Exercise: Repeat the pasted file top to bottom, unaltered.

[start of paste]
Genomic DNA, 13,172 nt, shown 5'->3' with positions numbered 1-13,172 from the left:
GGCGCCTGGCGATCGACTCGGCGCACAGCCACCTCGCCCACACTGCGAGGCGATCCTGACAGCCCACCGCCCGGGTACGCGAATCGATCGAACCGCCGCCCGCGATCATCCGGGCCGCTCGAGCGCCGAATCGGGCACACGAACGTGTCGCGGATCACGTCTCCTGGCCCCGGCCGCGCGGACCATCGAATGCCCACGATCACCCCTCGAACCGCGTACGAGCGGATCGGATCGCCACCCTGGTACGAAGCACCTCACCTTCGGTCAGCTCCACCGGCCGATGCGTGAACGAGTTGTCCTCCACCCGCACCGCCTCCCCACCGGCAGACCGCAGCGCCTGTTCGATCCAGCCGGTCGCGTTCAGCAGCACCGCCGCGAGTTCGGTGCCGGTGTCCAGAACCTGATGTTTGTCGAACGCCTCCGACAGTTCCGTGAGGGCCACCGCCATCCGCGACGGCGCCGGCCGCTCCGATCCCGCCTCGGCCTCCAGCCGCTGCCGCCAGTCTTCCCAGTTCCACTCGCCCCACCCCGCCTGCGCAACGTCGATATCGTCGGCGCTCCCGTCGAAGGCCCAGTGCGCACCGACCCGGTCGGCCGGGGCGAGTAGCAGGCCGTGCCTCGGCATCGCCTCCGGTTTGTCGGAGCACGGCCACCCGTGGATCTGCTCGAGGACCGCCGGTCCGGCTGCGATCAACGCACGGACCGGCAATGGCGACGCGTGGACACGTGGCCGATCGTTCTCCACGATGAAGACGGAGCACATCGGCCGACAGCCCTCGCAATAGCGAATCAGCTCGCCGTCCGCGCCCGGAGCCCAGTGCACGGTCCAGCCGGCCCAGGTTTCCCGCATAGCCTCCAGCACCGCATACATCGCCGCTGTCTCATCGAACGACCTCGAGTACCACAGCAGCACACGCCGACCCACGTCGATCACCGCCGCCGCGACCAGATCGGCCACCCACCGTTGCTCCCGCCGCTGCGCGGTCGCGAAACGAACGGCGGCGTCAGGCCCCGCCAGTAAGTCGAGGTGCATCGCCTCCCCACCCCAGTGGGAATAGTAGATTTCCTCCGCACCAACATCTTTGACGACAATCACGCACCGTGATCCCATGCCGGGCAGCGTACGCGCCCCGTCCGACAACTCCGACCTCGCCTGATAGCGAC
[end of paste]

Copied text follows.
Genomic DNA, 13,172 nt, shown 5'->3' with positions numbered 1-13,172 from the left:
GGCGCCTGGCGATCGACTCGGCGCACAGCCACCTCGCCCACACTGCGAGGCGATCCTGACAGCCCACCGCCCGGGTACGCGAATCGATCGAACCGCCGCCCGCGATCATCCGGGCCGCTCGAGCGCCGAATCGGGCACACGAACGTGTCGCGGATCACGTCTCCTGGCCCCGGCCGCGCGGACCATCGAATGCCCACGATCACCCCTCGAACCGCGTACGAGCGGATCGGATCGCCACCCTGGTACGAAGCACCTCACCTTCGGTCAGCTCCACCGGCCGATGCGTGAACGAGTTGTCCTCCACCCGCACCGCCTCCCCACCGGCAGACCGCAGCGCCTGTTCGATCCAGCCGGTCGCGTTCAGCAGCACCGCCGCGAGTTCGGTGCCGGTGTCCAGAACCTGATGTTTGTCGAACGCCTCCGACAGTTCCGTGAGGGCCACCGCCATCCGCGACGGCGCCGGCCGCTCCGATCCCGCCTCGGCCTCCAGCCGCTGCCGCCAGTCTTCCCAGTTCCACTCGCCCCACCCCGCCTGCGCAACGTCGATATCGTCGGCGCTCCCGTCGAAGGCCCAGTGCGCACCGACCCGGTCGGCCGGGGCGAGTAGCAGGCCGTGCCTCGGCATCGCCTCCGGTTTGTCGGAGCACGGCCACCCGTGGATCTGCTCGAGGACCGCCGGTCCGGCTGCGATCAACGCACGGACCGGCAATGGCGACGCGTGGACACGTGGCCGATCGTTCTCCACGATGAAGACGGAGCACATCGGCCGACAGCCCTCGCAATAGCGAATCAGCTCGCCGTCCGCGCCCGGAGCCCAGTGCACGGTCCAGCCGGCCCAGGTTTCCCGCATAGCCTCCAGCACCGCATACATCGCCGCTGTCTCATCGAACGACCTCGAGTACCACAGCAGCACACGCCGACCCACGTCGATCACCGCCGCCGCGACCAGATCGGCCACCCACCGTTGCTCCCGCCGCTGCGCGGTCGCGAAACGAACGGCGGCGTCAGGCCCCGCCAGTAAGTCGAGGTGCATCGCCTCCCCACCCCAGTGGGAATAGTAGATTTCCTCCGCACCAACATCTTTGACGACAATCACGCACCGTGATCCCATGCCGGGCAGCGTACGCGCCCCGTCCGACAACTCCGACCTCGCCTGATAGCGAC